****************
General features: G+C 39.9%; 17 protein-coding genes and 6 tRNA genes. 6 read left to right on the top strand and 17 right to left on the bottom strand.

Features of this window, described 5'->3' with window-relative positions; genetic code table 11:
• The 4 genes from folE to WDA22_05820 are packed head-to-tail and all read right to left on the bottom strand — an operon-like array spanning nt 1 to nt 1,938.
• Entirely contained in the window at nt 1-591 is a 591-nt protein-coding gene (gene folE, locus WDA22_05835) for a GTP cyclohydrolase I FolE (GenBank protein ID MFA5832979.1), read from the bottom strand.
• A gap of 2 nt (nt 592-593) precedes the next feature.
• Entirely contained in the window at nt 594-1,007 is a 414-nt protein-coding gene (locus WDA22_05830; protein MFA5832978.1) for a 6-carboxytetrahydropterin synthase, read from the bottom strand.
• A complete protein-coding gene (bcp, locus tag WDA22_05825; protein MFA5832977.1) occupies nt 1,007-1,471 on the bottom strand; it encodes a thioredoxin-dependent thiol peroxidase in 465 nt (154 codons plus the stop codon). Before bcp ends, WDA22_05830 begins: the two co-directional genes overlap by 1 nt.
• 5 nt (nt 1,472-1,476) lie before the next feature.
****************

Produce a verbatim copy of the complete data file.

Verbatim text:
General features: G+C 39.9%; 17 protein-coding genes and 6 tRNA genes. 6 read left to right on the top strand and 17 right to left on the bottom strand.

Features of this window, described 5'->3' with window-relative positions; genetic code table 11:
• The 4 genes from folE to WDA22_05820 are packed head-to-tail and all read right to left on the bottom strand — an operon-like array spanning nt 1 to nt 1,938.
• Entirely contained in the window at nt 1-591 is a 591-nt protein-coding gene (gene folE, locus WDA22_05835) for a GTP cyclohydrolase I FolE (GenBank protein ID MFA5832979.1), read from the bottom strand.
• A gap of 2 nt (nt 592-593) precedes the next feature.
• Entirely contained in the window at nt 594-1,007 is a 414-nt protein-coding gene (locus WDA22_05830; protein MFA5832978.1) for a 6-carboxytetrahydropterin synthase, read from the bottom strand.
• A complete protein-coding gene (bcp, locus tag WDA22_05825; protein MFA5832977.1) occupies nt 1,007-1,471 on the bottom strand; it encodes a thioredoxin-dependent thiol peroxidase in 465 nt (154 codons plus the stop codon). Before bcp ends, WDA22_05830 begins: the two co-directional genes overlap by 1 nt.
• 5 nt (nt 1,472-1,476) lie before the next feature.